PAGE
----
According to statistics released by YieldWise, a Rockefeller Foundation initiative, approximately one-third of all available food in the world spoils or gets thrown away before it reaches the consumer. With one out of every nine people on the planet either undernourished or food-insecure, this loss of resources is unacceptable. Additionally, the environment unnecessarily suffers due to the waste. YieldWise reports that 3.3 billion tons of carbon dioxide from uneaten food is released into the atmosphere and 66 trillion gallons of water are used on crops that are never eaten.
A Solar Power “Refrigerator”
Kenya is no stranger to unnecessary waste. Kenyan farmers used to watch 30 to 50 percent of their harvests go to waste because they had no means to extend the life of their fruits while they searched for buyers. Many lacked cold storage to preserve their harvests.
Launched in 2016, YieldWise has already made great strides in mitigating those losses and making sure more food makes it to the table. In partnership with TechnoServe, a cold storage facility that runs on solar power was recently made available to approximately 150 Kenyan farmers. With a simple car battery, an inverter and four solar power panels, the facility prevents approximately 3.4 tons of mangoes from spoiling prematurely. Although the facility does not get quite as cold as a traditional refrigerator, it still adds precious days to the shelf lives of the fruits.
Chemical-Free Pest Control
The oppressive heat is not the only hurdle Kenyan farmers face. Another foe, this one with wings, threatens profits by destroying more than 60 percent of fruits. The insect menace is Bactrocera dorsalis, a species of fruit fly. The increased temperatures create a favorable environment for the invasive flies.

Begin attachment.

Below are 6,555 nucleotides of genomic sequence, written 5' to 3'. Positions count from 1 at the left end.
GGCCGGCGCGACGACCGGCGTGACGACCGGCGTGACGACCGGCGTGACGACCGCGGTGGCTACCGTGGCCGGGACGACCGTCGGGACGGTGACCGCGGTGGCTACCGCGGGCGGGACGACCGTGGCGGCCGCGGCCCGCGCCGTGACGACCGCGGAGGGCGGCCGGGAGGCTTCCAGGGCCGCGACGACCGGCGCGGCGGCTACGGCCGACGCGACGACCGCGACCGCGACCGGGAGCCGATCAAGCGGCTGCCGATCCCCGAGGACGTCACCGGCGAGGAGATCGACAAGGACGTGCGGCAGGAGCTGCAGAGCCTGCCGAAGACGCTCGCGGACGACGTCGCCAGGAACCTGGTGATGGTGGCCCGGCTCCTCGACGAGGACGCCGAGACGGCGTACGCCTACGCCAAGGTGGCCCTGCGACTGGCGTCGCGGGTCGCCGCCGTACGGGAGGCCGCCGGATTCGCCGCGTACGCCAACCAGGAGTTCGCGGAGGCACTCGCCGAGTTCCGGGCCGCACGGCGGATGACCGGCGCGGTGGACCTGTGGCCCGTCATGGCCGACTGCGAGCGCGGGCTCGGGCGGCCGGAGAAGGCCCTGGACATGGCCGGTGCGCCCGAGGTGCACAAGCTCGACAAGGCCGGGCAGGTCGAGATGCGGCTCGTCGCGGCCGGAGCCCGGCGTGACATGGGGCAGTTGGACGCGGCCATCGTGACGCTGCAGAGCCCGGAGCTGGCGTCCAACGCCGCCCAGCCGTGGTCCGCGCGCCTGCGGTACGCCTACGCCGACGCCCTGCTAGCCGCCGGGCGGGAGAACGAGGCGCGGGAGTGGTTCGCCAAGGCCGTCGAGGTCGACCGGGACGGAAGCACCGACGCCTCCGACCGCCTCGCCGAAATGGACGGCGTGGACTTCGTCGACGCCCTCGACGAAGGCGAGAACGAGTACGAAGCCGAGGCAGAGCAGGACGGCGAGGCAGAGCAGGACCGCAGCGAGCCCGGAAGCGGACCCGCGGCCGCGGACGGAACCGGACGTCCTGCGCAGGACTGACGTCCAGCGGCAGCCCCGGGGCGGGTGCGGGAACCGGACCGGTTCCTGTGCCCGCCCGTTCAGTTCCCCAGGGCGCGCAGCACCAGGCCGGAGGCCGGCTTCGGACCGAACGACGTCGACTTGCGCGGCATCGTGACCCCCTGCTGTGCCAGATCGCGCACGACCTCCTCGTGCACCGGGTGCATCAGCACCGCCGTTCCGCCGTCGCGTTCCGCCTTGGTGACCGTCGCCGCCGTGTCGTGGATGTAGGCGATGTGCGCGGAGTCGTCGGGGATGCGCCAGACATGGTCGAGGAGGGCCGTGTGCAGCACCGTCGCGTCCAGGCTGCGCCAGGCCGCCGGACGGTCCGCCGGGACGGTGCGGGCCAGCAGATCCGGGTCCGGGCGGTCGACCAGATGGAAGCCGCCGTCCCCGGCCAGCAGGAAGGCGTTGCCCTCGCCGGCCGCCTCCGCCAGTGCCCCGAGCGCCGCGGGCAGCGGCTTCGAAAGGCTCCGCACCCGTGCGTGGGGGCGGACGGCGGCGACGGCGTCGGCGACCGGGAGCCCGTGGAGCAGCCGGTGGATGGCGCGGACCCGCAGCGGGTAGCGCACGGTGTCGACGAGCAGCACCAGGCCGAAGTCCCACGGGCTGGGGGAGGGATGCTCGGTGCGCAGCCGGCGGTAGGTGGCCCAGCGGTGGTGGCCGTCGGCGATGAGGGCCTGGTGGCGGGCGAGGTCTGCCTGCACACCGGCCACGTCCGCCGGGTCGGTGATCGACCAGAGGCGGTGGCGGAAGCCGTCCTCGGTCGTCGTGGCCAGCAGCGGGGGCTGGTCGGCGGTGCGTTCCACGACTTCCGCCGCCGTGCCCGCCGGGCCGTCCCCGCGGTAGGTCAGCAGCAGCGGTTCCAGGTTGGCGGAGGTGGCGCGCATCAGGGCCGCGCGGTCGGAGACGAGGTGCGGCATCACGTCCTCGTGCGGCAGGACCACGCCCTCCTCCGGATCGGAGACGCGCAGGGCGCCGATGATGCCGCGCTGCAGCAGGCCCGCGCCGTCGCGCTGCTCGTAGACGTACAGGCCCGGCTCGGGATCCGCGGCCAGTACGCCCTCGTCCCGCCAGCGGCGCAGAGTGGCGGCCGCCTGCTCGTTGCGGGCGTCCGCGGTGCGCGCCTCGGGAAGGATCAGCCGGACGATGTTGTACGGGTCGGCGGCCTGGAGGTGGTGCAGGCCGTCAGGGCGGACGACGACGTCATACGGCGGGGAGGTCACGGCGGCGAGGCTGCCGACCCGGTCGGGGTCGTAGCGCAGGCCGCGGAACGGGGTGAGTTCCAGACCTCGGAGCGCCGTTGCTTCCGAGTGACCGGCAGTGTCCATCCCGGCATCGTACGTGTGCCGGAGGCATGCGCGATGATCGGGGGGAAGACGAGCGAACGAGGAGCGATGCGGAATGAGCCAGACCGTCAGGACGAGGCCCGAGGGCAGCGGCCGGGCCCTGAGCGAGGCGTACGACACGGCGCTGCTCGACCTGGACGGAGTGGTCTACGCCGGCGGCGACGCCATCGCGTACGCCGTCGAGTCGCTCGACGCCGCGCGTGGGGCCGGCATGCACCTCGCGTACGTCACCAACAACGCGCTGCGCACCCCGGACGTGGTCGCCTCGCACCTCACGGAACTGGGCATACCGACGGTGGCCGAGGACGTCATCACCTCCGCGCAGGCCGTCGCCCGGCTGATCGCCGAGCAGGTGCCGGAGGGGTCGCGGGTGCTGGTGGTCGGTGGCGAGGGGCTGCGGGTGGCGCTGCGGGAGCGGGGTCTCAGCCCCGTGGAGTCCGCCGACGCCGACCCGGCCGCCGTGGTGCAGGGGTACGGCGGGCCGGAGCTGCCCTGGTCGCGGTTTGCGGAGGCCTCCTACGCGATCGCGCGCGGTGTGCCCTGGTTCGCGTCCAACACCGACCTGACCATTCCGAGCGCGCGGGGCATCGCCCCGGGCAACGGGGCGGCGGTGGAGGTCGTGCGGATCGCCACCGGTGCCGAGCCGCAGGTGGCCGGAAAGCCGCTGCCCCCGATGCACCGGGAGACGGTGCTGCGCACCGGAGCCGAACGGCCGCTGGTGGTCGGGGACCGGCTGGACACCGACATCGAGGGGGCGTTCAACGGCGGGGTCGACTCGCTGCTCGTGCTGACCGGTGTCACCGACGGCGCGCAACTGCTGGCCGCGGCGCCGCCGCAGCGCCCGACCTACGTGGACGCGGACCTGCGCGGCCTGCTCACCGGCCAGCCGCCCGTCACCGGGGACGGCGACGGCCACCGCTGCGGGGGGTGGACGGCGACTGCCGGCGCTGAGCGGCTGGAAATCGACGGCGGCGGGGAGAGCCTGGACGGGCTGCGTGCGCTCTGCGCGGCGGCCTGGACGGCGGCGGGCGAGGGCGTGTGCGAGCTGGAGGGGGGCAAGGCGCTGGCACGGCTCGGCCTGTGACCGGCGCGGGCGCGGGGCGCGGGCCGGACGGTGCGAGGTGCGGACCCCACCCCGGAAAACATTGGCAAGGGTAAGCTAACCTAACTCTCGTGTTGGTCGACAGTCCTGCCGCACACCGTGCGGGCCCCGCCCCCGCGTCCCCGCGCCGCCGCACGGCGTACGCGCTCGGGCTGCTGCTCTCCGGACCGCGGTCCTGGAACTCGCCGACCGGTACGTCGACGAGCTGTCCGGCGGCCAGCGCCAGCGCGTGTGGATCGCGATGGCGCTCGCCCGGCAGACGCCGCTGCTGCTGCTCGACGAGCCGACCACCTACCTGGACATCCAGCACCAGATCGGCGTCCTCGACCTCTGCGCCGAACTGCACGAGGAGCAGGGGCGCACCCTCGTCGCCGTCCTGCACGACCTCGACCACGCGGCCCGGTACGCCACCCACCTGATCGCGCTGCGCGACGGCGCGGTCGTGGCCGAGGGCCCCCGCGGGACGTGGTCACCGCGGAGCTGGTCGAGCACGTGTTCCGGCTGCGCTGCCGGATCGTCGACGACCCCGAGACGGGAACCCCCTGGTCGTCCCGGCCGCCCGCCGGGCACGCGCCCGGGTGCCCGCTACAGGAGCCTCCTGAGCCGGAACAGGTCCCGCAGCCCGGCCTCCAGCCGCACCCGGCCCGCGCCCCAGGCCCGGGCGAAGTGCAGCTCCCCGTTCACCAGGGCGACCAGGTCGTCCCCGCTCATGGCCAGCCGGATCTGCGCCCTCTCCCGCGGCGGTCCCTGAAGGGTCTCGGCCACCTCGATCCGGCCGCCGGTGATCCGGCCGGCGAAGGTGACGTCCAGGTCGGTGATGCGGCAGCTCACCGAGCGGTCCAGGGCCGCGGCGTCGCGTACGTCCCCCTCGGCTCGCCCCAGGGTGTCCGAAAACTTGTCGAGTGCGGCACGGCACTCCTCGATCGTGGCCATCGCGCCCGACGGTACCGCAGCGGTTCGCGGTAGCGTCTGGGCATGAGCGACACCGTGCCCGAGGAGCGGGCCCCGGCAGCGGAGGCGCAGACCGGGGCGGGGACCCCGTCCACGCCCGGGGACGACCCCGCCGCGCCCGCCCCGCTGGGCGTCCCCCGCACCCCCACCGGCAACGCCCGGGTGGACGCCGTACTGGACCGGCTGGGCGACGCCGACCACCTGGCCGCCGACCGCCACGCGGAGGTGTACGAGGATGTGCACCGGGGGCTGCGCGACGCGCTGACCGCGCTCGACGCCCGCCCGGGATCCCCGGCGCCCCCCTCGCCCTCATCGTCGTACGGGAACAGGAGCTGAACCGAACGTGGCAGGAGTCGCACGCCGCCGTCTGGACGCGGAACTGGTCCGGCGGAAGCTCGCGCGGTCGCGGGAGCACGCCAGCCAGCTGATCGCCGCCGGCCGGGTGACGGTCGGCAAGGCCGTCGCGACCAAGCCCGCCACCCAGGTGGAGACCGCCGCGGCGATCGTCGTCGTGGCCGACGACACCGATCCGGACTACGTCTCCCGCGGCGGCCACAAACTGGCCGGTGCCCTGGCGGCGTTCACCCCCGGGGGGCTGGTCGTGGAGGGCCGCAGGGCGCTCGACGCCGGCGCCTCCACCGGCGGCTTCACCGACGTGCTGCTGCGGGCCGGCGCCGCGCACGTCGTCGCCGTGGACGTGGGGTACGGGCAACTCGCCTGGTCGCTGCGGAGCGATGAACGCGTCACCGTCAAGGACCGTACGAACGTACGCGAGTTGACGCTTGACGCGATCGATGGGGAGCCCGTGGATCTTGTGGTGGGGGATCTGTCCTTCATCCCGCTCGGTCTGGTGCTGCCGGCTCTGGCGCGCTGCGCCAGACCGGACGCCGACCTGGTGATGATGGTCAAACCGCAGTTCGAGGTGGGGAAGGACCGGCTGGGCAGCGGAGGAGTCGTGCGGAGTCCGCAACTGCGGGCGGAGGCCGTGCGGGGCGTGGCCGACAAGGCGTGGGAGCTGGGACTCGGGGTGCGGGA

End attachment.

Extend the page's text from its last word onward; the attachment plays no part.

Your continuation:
Previously, farmers used pesticides to kill the flies, but many buyers were uninterested in produce that has been exposed to chemicals. In response, the International Centre of Insect Physiology and Entomology (ICIPE) in Nairobi instituted a fruit fly pest management program. Ivan Rwomushana, who leads the program, reports that ICIPE is training farmers in alternatives to chemicals. Unique solutions like pheromone traps and parasitic wasps are being used in lieu of pesticides.
Reaping the Rewards
Farmer John Musomba is a big supporter of the new pest control methods and the solar power facility. “With the organic control interventions in addition to the cold storage facility, I now harvest and sell 250 tons of mango fruits in a year,” Musomba said. Prior to the introduction of the solar power cold storage facility and the organic methods, he only sold 100 tons of mangoes.
Musomba and his family are reaping the benefits. He said that buyers used to snub their harvests because of the exposure to pesticides, but that all changed with the new pest control approach. “Since we switched to organic farming, traders are now trooping around here for our fruits,” he said.
Thanks to the new cold storage facility, those fruits last even longer.
– Gisele Dunn